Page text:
Historical perspective from an enlightened dinosaur

Discuss the F-35 Lightning II
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Gums

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Unread post16 Nov 2012, 22:01

Salute!

The thread about stealth and quantities and capabilities and such has compelled me to provide a personal perspective.

First of all, I am not an anti-high tech dinosaur. I also do not ascribe to the doctrine that demands many low-tech systems versus a fair amount of very capable high-tech systems. My problem is that we have never gone thru with the initial cost estimates for the complete buy of the new systems. Hence, less than 200 Raptors versus the 700 envisioned 17 years ago. It's too easy for the U.S. Congress to cut a year's cost by buying less. So when this continues for a few years we wind up with unit costs beyond imagination.

A really great treatise on the topic at hand was a paper done by Michel. Seems to be a PhD or master's dissertaion. Very long, heavily documented, but has several sections relevant to our discussion on the other thread. It's also of interest to me personally as I flew with, served under or instructed some of the referenced folks.

http://www.sluf.org/misc_pages/michel_3_55.pdf

+++++++++++++++++++

So I started out learning in a Korean War vintage trainer - T-33. Flew the newer T-37 first. Then went to the F-101B after checking out in the F-102. Single seat for one, a RIO in the other. Cosmic avionics in 1966, I tellya. Super autopilots, good radars, IRSTS, etc.

Went to 'nam in the A-37. It was like a WW2 attack plane with a TACAN, heh heh. 100% manual weapon delivery and tgt acquisition. And then to the SLUF.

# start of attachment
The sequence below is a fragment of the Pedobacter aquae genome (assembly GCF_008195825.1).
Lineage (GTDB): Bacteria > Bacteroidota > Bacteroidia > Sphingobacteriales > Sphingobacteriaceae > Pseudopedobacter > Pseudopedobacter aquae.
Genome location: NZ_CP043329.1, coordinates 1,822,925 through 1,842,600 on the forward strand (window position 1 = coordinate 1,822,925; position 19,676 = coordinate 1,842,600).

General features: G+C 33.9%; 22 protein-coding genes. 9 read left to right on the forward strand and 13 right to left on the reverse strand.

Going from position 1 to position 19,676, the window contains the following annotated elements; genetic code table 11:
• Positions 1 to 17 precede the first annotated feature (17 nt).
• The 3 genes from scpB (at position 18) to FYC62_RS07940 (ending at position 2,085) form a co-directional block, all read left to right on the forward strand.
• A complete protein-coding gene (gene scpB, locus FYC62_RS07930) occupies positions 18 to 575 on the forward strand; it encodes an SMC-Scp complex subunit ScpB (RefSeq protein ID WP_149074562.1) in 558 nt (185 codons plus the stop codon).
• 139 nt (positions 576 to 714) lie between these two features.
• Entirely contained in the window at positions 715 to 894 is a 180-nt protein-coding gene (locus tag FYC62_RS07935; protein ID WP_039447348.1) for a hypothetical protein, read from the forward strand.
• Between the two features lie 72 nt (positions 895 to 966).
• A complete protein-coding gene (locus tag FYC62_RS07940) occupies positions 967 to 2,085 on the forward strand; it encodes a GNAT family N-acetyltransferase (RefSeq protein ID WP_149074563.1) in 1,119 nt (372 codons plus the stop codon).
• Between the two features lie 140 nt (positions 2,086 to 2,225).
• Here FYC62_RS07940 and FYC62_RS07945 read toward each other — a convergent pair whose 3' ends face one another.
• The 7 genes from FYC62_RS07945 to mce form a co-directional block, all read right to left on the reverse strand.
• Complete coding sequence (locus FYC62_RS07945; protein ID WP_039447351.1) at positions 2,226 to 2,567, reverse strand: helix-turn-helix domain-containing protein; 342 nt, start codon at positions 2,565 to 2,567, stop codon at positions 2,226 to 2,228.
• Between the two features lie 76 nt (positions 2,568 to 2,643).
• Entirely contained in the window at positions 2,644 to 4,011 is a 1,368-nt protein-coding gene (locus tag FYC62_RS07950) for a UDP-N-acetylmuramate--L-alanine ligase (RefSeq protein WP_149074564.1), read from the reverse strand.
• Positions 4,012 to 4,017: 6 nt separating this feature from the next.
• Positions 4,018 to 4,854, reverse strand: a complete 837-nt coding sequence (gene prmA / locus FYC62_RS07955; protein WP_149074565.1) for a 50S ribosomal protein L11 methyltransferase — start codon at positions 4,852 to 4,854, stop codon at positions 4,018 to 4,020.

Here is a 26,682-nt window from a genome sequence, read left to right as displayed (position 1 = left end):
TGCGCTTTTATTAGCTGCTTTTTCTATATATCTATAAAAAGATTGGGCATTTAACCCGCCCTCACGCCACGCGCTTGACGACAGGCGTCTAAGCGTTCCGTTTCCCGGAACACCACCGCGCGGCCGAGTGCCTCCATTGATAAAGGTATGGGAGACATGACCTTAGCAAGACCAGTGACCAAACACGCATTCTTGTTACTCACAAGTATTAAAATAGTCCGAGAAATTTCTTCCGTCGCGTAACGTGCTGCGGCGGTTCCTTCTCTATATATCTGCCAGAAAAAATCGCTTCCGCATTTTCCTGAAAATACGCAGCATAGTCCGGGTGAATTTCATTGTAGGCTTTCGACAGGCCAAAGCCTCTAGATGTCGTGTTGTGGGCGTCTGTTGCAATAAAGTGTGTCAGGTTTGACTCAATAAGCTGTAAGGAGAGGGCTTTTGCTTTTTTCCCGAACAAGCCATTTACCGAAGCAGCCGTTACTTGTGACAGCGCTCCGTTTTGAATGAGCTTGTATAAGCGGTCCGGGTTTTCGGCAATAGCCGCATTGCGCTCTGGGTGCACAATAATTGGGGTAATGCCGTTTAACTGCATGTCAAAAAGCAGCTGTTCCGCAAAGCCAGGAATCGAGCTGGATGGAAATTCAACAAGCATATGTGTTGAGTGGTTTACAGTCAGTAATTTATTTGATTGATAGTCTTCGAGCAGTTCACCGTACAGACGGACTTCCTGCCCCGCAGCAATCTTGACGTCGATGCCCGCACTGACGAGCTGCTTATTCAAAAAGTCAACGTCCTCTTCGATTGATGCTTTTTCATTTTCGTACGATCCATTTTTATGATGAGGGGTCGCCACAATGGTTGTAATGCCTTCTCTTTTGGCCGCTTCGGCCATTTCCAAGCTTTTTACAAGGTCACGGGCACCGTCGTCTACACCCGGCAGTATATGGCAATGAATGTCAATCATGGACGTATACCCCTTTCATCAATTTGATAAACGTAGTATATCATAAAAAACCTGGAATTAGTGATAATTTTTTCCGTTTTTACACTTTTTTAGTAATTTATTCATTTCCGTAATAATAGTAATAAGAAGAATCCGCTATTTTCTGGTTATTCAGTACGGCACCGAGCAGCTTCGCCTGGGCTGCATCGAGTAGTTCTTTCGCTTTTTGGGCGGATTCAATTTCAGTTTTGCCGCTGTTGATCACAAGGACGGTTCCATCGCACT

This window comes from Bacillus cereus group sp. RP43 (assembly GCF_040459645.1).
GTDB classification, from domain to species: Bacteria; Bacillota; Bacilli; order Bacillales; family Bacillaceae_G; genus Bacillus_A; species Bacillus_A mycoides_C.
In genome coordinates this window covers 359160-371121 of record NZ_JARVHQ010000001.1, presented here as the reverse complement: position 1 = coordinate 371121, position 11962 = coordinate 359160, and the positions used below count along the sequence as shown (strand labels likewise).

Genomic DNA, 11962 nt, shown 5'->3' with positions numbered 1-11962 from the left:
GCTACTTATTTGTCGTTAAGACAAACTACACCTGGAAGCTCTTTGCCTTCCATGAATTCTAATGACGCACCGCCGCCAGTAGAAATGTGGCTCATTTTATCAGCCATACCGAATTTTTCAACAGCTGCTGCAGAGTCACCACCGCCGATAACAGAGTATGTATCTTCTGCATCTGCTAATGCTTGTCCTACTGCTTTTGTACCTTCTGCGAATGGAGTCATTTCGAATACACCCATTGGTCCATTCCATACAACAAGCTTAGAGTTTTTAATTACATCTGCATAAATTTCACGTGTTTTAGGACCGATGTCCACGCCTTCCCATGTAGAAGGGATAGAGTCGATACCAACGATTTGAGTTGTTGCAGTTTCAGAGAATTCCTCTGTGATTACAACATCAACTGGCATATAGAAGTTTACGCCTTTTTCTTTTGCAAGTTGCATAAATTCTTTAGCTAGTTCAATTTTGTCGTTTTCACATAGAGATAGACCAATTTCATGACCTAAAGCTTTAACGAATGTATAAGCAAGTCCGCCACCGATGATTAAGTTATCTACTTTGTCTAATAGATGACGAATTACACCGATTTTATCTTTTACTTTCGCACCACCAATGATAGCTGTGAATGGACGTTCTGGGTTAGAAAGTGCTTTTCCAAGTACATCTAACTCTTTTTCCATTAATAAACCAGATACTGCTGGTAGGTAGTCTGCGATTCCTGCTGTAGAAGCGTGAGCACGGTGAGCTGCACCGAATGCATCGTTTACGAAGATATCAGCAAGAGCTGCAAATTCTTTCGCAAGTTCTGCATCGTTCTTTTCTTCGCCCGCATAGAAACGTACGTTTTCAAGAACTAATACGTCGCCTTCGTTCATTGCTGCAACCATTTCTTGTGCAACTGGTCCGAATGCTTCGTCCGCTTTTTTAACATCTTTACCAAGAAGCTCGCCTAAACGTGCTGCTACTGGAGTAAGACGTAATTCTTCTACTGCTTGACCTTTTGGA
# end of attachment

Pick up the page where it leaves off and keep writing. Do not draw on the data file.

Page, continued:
Wow! Single seat with latest and greatest avionics. Gold-plated, and look up my threads about that thing. Cosmic ground radar with terrain-following, projected map display, coupled inertial/doppler nav system, super accurate computed bombing system.

Then to the Viper in initial cadre. Super A2A radar, good air to ground radar, cosmic wepon delivery system. No decent autopilot, nor radar altimiter, nor back-up nav system. But! very capable in both roles and had lots better range than it is given credit for. It was also much cheaper than the Eagle. Also easier to maintain. Oh yeah - FBW system that allowed us to get the most outta the jet's aero capabilities.

So I saw cheap, primitive. I saw more expensive, high-tech. I saw the trade-off between technology and numbers. I never saw the extremely high-tech, high-priced jets we are basing our air forces on for USN and USAF.

I liked the high tech, to a point. The advances in computers and displays allowed one pilot to do as much as a crew, and at less cost and more gas. I never heard an F-4 or F-111 troop complain or whine about workload in the SLUF or the Viper.

OTOH, I always worried about how far we could go with the technology without making less jets and very expensive ones.

The 1991 experience showed the potential of a stealth platform performing a limited mission and with outstanding results. It also showed the results of a doctrine that took out the IAD capabilties, then went for the jugular vein. What I fear is we look too much at that 1991 experience and not consider a scenario with many airborne and ground threats that we cannot overwhelm in a day/night or two. Let your imagination ponder what that scenario might be. Who? Where?

Somewhere in the middle is an acquisition policy and a military doctrine and no sierra threat analysis of what systems we need and what they are for.

later...

Gums opines...
Gums
Viper pilot '79
"God in your guts, good men at your back, wings that stay on - and Tally Ho!"
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firstimpulse

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Unread post16 Nov 2012, 23:15

Great opinions, and even better to hear them from somebody with decades of real-world experience.